Dear Abby: My mom won’t stop complaining about man I divorced 10 years ago
They share a home, and the daughter is fed up with the sniping about her ex and his new wife.
DEAR ABBY: I desperately need to learn how to cope with caring for my mother, who is living with me. We get along most days, however she is very much a “Negative Nancy” on all topics, especially my life.
I have been divorced for more than 10 years, but she digs about my ex and his new wife as often as possible. I have asked her repeatedly to stop, but she flat-out refuses because “he left me in financial ruin.”
Yes, my ex is more financially stable today than when we were married, but I am neither desolate nor destitute. She makes me feel like no matter what I do for her it’s not enough, and before you suggest it, our only option is to live together. Please help salvage my emotional state. — CHALLENGED IN TEXAS
DEAR CHALLENGED: For the sake of your sanity, you will have to learn to change the way you react to Mommy Dearest, who can’t let go of her grudge or resist stirring the pot. Do you think she does it because she enjoys needling you? Is she bored and has nothing better to talk about?
When she makes negative comments about your ex, don’t take the bait. Ignore her, leave the room or counter by saying something positive about him. (I hope you can come up with some good material.) And when she complains that you don’t do enough for her, start doing less, which may make you feel less taken for granted.
Understand that you may never please her, and when the quarantine ends, encourage her to spend time at a senior center, volunteering “to help others less fortunate,” or some other activity that will get her out of your house. You should also spend less time with her when you need to.
DEAR ABBY: My late husband and I had a dysfunctional marriage. He died in a car accident in 1995 at the age of 49. I was 44 then.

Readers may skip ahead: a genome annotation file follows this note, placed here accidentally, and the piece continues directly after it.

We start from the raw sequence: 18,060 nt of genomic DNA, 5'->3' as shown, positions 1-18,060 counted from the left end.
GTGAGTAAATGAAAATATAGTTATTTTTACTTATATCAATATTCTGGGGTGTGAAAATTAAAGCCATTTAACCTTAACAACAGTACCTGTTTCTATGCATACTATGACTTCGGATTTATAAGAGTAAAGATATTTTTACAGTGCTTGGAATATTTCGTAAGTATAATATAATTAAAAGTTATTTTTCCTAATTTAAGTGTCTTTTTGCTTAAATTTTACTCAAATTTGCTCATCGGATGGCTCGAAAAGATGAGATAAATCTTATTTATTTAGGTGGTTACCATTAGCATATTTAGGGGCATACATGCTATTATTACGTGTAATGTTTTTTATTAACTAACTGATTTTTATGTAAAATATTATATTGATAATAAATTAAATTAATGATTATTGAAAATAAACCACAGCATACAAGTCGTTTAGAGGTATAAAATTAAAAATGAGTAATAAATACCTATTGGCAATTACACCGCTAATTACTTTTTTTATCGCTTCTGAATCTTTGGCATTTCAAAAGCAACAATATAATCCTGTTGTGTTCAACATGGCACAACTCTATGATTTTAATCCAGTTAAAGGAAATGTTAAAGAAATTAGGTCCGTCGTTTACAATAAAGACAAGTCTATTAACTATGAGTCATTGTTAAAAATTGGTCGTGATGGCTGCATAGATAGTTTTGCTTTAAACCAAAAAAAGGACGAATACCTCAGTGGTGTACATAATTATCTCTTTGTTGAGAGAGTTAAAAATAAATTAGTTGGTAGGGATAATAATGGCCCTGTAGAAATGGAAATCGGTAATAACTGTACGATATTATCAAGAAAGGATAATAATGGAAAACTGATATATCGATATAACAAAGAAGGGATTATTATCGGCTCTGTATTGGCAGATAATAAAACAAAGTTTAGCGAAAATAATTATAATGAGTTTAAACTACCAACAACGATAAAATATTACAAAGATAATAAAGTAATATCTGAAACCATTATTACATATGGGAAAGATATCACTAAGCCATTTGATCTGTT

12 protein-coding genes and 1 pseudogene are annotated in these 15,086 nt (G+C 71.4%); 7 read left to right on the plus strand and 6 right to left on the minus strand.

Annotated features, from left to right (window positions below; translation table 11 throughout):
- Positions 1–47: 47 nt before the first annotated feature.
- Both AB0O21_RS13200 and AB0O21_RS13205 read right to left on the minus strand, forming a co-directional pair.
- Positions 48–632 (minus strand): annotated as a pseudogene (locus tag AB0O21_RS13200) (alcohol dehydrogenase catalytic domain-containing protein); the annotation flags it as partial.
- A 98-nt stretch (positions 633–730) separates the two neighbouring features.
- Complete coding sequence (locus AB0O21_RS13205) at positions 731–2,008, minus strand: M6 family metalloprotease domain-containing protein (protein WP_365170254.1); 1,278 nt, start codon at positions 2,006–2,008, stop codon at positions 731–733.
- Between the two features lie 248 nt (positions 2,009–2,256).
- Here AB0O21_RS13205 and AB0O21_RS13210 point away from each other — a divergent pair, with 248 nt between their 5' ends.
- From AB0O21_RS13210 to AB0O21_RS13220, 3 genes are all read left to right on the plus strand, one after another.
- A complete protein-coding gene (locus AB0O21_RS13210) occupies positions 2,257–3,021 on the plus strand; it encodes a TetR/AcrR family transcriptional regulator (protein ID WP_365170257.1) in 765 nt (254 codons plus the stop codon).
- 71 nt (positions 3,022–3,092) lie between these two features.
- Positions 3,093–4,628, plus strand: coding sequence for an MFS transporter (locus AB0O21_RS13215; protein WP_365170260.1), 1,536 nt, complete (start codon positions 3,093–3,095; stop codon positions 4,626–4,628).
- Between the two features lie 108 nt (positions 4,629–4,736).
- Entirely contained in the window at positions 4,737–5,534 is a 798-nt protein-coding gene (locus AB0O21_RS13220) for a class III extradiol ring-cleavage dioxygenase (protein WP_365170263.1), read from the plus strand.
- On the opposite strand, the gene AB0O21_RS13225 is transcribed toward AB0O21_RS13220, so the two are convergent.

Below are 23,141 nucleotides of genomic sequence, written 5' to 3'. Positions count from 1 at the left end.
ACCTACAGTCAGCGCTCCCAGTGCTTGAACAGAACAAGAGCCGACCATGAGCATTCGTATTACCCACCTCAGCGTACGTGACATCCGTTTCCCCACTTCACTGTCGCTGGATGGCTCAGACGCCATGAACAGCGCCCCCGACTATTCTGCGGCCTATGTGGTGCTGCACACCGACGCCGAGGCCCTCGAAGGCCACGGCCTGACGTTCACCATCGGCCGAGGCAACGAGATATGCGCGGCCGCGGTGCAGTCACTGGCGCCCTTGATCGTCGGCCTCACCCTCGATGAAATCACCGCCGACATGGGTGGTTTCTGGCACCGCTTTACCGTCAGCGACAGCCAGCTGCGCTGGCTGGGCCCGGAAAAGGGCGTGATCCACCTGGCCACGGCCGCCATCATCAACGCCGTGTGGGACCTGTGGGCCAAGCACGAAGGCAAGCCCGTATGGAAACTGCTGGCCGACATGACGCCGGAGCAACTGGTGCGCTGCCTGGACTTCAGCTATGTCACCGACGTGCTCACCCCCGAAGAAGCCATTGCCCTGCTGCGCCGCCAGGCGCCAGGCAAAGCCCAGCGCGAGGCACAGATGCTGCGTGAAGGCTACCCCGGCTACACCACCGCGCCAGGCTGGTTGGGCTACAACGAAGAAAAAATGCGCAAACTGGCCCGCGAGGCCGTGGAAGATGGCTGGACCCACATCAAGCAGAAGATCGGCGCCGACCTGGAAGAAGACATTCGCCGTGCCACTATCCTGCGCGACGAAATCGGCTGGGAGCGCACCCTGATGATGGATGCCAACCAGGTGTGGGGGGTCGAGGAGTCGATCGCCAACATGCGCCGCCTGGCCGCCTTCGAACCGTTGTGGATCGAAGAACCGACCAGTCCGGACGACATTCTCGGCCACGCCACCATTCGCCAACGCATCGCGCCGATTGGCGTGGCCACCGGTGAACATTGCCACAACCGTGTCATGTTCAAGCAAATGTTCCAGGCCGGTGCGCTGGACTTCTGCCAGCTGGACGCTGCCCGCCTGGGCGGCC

I did my best to shield my then-teenage daughter, “Wendy,” from his opiate addiction, suicide attempts and physical abuse, and the constant flux of income because we were on and off welfare. On the flip side of his character, he was funny, super smart, helped anyone who needed help and was loved by everyone.
Little did I know, my husband had been confiding all of my perceived faults with Wendy over the years. Twenty-five years have passed, and she still has residual anger toward me for things I never did back then. It spills out when she judges me or accuses me about issues that happen between us today.
Her father was abusive and neglectful of her, too, but she doesn’t remember it. In her eyes, I was the bad guy in the marriage and he was the good guy and her hero forever.
I don’t know how to heal the ugliness between us. I don’t think it’s productive at this point to tell her how bad her father treated me back then. I continue to love her unconditionally, but it still doesn’t overcome her underlying pain and anger. Was I wrong for hiding everything from her? It’s not fair being thought of unjustly. What else can I do? — FAILING IN FLORIDA
DEAR FAILING: By protecting your daughter from the truth all these years, you have contributed to the situation you find yourself in. Tell your daughter it’s important the two of you get some issues out in the open, and if she agrees, make an appointment for you both with a licensed mental health professional who can facilitate and mediate the long-overdue discussion.
Dear Abby is written by Abigail Van Buren, also known as Jeanne Phillips, and was founded by her mother, Pauline Phillips. Contact Dear Abby at www.DearAbby.com or P.O. Box 69440, Los Angeles, CA 90069.
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